The next chapter in Assassin’s Apprentice, “Loyalties,” also opens with an in-milieu commentary, this one discussing the Six Duchies’ practice of single-titled nobility. That is, in the milieu, no noble can hold more than one fief or demesne; there is no long list of titles attached to any single name. The commentary also notes the schism and unrest promoted by a queen who regretted her choice to wed the king in the years leading up to the events of the novel.
The main body of the chapter relates the shape of Fitz’s early training with Chade, which supplemented the more public instruction he received from others at Buckkeep and did much to make him a pleasantly regarded figure in the castle. Specific tasks receive attention, including the temporary hobbling of a horse and the interception of a particular letter intended for Regal, Fitz’s half-uncle. Small defiances and arguments also get a bit of notice, and the tension between Fitz’s own ethics and the demands of his obedience are manifested.
Such tensions emerge most prominently in a test Chade sets before Fitz. Regular reports to Shrewd have reaffirmed Fitz’s loyalty to his king, and Chade bids him purloin a table knife from the king’s chambers. Fitz refuses and is dismissed sharply; it wounds him, and he nurses that hurt through his tasks in the coming days. He comes under Burrich’s attention and ministrations, and they begin to have an effect–but Chade’s nighttime appearance and apology do more. Shrewd’s own apology, admitting that he had ordered the test of Fitz’s loyalty, also helps, though it does provoke a display of burgeoning adolescent pique from Fitz as he sits with Chade that evening.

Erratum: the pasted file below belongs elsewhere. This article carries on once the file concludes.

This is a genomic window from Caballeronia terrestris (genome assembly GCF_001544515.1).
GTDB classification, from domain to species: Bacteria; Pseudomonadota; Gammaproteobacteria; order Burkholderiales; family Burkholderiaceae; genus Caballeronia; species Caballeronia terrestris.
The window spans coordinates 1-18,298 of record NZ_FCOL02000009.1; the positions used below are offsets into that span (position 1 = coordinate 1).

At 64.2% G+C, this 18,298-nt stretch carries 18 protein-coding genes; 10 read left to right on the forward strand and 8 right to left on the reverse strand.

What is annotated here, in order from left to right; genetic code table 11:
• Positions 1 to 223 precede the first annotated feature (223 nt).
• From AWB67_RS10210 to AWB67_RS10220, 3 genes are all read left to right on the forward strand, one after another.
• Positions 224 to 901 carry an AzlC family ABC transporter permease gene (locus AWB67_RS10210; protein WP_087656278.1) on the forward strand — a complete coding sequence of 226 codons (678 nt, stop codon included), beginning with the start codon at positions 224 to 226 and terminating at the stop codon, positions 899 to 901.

There is something decidedly Machiavellian about Shrewd in the chapter, which is not necessarily out of place for the character but does, perhaps, serve as a comment about the nature of kingship in the Six Duchies. Again, Shrewd hires Fitz rather than welcoming him as family at their first meeting, and the wariness implicit in that transaction does emerge again in the test to which Shrewd insists his bastard grandson be put. Nor is it imprudent to determine whether an assassin can be trusted, even one that comes from within the family–after all, consanguinity has not precluded Regal from considering killing Fitz already, and it is not to be wondered at that a bastard might begin to resent social onus.
Reading through the chapter again, I found myself struck by how frightening a figure Chade actually is. He moves more or less unseen and unknown throughout Buckkeep and is a dedicated assassin given free rein to explore many different avenues of inquiry. He is also committed to the idea of kingship and reconciled to his place as a servant of the king–whoever the king may actually be. As open as he seems to be with Fitz, it is clear that if a kill order came down–if, say, Regal got his way with things–Fitz would be dead. It seems a reinforcement of Fitz’s loneliness that his closest connection is with such a man; however strong the mentor/mentee relationship is and may become, the distance that is present seems set to remain in place, and there are things such a relationship cannot teach that Fitz may well need to know.
Again, I find myself reading affectively. I am not sure whether or not it helps.